According to a new study, American gangs are on the Internet. Not surprising.
But instead of engaging in cybercrimes, like their European counterparts, or using various social media to find and kill dissidents, like Mexican drug cartels, American gang members are using the Internet much like teenagers do: to brag about their exploits and to pimp themselves out.
The study, titled “Criminal and Routine Activities in Online Settings: Gangs, Offenders, and the Internet” and published in the latest issue of Justice Quarterly (it’s behind a paywall), was conducted by David Pyrooz, an assistant professor at Sam Houston State University’s College of Criminal Justice. Pyrooz also received assistance from Arizona State University professor Scott Decker and ASU doctoral student Richard Moule Jr. The project was funded by the “think/do tank” Google Ideas.
Pyrooz and his colleagues spoke with nearly 600 gang members across five U.S. cities—Cleveland, Ohio; Fresno, Calif.; Los Angeles; Phoenix, Ariz.; and St. Louis, Mo.—and interviewed them about their online habits.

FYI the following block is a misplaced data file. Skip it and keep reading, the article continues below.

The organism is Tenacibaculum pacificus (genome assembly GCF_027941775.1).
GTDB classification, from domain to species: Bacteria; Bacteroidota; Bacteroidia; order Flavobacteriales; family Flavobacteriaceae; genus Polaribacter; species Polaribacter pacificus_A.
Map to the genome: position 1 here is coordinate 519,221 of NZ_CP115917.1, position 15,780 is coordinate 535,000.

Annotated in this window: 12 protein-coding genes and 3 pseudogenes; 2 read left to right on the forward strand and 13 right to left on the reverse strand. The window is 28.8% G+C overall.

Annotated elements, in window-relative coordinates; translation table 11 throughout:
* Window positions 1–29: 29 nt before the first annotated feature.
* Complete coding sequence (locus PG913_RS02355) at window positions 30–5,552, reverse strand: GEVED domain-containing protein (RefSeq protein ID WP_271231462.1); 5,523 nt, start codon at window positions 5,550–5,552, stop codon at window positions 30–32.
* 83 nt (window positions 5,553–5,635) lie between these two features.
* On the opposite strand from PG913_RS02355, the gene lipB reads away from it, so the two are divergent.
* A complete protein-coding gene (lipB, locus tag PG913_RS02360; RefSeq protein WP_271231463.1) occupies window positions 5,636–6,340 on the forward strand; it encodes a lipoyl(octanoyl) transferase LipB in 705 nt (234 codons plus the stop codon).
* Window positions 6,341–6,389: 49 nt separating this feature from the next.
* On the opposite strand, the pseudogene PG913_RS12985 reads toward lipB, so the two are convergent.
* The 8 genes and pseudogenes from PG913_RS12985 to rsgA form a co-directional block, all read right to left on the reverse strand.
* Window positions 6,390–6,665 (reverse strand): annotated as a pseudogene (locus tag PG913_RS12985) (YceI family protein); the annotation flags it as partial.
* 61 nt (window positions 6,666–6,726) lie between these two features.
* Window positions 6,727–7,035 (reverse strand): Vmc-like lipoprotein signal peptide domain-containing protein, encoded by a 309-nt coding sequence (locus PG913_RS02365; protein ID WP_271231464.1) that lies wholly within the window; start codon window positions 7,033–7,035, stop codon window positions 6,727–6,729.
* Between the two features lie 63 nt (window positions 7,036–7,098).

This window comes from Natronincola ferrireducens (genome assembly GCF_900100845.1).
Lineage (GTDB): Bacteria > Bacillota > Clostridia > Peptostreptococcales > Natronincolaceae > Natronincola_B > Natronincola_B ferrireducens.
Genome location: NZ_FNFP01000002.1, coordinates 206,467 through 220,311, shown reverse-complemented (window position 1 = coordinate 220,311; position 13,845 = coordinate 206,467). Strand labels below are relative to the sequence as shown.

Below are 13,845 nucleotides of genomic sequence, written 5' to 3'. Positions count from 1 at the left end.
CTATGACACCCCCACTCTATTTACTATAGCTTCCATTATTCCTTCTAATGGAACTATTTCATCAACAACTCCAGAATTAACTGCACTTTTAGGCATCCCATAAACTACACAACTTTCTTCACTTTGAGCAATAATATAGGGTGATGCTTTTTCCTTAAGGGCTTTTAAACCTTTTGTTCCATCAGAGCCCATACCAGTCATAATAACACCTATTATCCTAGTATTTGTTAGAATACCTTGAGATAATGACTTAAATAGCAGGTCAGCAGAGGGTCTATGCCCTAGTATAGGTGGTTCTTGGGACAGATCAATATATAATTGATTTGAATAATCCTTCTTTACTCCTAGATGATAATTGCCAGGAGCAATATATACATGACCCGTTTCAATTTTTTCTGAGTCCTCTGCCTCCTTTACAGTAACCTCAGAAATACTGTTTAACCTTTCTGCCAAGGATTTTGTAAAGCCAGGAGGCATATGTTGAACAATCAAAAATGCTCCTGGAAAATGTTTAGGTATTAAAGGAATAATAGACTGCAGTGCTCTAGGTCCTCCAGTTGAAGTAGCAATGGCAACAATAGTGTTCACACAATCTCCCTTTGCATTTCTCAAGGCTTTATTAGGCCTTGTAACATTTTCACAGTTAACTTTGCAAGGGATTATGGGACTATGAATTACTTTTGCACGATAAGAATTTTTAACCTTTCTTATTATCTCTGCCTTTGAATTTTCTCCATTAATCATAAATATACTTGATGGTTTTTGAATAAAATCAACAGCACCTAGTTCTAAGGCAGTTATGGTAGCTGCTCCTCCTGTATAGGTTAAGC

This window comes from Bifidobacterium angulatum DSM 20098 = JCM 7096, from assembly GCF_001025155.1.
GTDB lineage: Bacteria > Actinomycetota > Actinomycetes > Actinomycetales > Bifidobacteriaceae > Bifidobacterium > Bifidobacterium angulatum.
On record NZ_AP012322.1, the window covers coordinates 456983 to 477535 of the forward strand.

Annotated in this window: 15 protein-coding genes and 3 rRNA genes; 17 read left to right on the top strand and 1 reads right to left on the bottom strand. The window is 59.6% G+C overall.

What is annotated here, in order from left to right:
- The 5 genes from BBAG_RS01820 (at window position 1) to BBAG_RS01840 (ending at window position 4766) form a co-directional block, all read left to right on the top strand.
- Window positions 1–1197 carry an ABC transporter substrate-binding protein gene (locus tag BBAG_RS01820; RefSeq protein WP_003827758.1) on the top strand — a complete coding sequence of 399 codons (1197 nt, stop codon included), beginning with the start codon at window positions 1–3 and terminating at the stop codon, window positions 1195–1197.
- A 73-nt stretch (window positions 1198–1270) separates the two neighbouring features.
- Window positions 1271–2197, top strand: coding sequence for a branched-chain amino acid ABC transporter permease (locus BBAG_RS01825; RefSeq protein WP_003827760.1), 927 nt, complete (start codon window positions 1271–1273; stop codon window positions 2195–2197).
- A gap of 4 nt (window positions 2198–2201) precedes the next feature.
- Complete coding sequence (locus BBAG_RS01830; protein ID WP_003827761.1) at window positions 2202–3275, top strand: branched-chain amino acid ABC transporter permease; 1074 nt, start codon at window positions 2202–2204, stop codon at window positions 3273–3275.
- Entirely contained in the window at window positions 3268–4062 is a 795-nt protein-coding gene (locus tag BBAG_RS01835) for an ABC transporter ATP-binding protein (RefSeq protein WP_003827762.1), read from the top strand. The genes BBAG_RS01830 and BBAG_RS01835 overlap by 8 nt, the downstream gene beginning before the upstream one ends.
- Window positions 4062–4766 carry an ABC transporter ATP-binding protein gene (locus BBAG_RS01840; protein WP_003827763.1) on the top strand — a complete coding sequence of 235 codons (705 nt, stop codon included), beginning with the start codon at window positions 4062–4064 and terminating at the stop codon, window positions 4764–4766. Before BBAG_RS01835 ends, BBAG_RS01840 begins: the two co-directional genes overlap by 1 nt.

So, what did they find?
For starters, 56 percent of all individuals noted that they watch gang-related videos on sites like YouTube and WorldStarHipHop. The respondents said that they mostly watch fights and music for entertainment, much like they would with a boxing or UFC match.
A quarter of all respondents also claimed to have used the Internet to do some cursory research about gangs. According to the study, a common answer was to “Google rival gang names, see what shows up.”
Unsurprisingly, gangs don’t conduct much organizational activity online. Only 19 percent of participants said their gang had a website, 9 percent claimed that their gang organized online, and 8 percent stated that their group recruited online.
These numbers could be attributed to a variety of factors. As one gang member put it, referring to their usage of social networks, “[We] don’t talk about it [gang business] because the police is on there.”
“That’s a no no,” said another. “Only idiots do that. Why would you do that?”
What’s apparently not a “no no” is uploading videos. Of those asked, 46 percent said that their gang posted footage online. This figure is incredibly high when you take into consideration the fact that authorities have used online videos to arrest suspects in the past.
Photo via Shane T. McCoy/Flickr